Beware however, shooting at your opponent may not always produce the desired result.

A bonus point is awarded to any player who successfully fires his own balloon into his opponent’s, providing his own balloon does not burst during the collision.

Note; doing this is not a sign of affection and may instead cause you undue stress.

Each game lasts five, six, seven or eight rounds. Occasionally it can stretch to nine or ten rounds.

During the hot seasons players may keep going all day long until they can no longer see their balloons, either because it is now too dark, or because they are too sloshed to see clearly.

In any case, there are definitely rounds, but certainly no cubes.

Wallooning was invented by Simon Jepps one summer in 2018 whilst watching aeroplanes flying in squares above his house.

He still drinks Banangerang.

Bishop Follying: King’s Indian Defense

Bishop Follying King's Indian Defense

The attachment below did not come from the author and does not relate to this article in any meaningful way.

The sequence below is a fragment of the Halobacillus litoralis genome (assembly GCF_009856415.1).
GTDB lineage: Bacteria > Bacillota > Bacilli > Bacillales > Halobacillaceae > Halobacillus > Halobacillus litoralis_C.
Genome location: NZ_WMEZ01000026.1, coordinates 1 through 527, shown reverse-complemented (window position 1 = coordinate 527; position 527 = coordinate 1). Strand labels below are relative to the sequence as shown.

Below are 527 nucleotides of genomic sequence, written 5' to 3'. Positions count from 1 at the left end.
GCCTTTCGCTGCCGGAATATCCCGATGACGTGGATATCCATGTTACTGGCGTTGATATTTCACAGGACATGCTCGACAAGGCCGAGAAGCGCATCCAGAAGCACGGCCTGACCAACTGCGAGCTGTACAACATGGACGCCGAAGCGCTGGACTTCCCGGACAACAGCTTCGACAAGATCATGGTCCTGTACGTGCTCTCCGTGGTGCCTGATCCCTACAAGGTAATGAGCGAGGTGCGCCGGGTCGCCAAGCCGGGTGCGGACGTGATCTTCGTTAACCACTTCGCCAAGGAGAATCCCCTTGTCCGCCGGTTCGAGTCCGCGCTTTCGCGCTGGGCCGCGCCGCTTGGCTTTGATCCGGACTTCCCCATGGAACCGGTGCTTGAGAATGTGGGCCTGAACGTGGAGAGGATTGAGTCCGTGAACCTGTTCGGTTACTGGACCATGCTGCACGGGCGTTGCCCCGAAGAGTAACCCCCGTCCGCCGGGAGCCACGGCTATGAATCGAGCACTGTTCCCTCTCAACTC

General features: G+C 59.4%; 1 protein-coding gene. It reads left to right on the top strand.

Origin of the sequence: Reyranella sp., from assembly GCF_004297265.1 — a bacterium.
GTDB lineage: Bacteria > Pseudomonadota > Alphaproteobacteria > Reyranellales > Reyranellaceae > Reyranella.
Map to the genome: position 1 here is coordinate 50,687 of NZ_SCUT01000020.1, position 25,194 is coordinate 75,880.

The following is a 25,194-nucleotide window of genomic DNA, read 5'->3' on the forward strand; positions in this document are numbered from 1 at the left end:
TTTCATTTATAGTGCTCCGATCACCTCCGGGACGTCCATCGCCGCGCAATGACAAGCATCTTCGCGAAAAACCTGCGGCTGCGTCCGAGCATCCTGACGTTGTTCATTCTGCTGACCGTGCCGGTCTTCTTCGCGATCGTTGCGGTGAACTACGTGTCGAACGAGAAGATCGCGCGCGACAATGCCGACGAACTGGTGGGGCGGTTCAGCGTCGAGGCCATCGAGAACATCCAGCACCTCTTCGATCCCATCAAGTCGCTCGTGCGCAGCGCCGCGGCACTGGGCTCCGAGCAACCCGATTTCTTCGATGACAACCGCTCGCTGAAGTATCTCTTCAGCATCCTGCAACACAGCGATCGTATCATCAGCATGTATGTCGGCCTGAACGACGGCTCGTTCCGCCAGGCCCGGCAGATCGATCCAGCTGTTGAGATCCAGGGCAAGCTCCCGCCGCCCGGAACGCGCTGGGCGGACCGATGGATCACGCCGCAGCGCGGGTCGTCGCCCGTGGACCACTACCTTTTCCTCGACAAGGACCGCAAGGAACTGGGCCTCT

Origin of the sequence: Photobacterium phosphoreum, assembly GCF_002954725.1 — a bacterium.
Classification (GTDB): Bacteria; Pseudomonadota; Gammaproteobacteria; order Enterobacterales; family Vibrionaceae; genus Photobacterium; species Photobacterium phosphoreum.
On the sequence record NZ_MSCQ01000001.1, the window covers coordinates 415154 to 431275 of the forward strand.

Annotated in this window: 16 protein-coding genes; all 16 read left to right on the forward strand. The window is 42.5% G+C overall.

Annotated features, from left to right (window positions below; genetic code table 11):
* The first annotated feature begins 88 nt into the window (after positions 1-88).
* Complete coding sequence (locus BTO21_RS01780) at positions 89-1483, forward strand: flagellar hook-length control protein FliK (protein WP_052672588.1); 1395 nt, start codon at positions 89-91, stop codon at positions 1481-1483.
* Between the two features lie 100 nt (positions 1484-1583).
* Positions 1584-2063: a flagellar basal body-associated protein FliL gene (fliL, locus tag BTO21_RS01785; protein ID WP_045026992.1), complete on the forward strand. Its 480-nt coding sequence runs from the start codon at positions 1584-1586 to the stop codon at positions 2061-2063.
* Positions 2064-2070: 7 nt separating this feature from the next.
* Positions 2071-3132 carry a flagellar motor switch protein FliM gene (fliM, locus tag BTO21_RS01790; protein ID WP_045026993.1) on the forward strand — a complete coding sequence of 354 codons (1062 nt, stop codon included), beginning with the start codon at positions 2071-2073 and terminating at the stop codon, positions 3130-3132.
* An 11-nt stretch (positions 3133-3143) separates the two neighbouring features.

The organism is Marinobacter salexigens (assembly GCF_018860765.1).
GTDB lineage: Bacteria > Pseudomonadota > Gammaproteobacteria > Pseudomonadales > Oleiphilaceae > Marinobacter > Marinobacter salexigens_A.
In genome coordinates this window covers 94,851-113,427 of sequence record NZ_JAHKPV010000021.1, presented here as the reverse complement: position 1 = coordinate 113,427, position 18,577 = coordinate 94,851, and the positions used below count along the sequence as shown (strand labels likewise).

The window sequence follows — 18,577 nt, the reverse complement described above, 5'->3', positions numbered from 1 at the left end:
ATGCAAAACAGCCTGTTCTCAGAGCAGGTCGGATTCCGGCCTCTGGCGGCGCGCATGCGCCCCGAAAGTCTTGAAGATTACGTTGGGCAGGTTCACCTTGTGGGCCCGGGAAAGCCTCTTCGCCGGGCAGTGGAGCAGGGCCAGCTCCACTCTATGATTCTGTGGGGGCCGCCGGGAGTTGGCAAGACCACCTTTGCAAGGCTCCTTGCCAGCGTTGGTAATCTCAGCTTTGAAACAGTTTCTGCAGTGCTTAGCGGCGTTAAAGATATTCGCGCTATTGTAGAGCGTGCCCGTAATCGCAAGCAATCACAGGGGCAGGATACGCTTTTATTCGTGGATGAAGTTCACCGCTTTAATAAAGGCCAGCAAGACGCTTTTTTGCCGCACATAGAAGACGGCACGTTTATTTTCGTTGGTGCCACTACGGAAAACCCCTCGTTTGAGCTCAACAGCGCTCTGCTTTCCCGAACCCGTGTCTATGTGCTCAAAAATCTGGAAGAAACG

King’s Indian Defense
Diagram 1
{4. … d6}
At first glance it might not be very obvious why Follying a Bishop, rather than a Knight, may be useful.

After all, two Bishops of the same coloured square can be a dicey combination. Then again, on the other hand it might be just what you need.

In any case, dual-coloured Bishops are not a foregone result, since there are more Follying options for a Bishop than there are for a Knight, such as when Castling, and herewith the ease to replenish the balance.

This article is not intended as an in-depth Opening study, yet I would like to demonstrate how firstly, Follying is extremely useful as a method to free a Queen or even a King from a Knight shackled against it.

Secondly, this article demonstrates how Follying a Bishop can prove very cunning, particularly whence your opponent is caught offguard, and highlights how dual-coloured Bishops can deliver a very strong blow.

(more…)

Chesster

The “Chesster” is a new playing piece designed to revolutionize the Classic sixtyfour square game of Chess.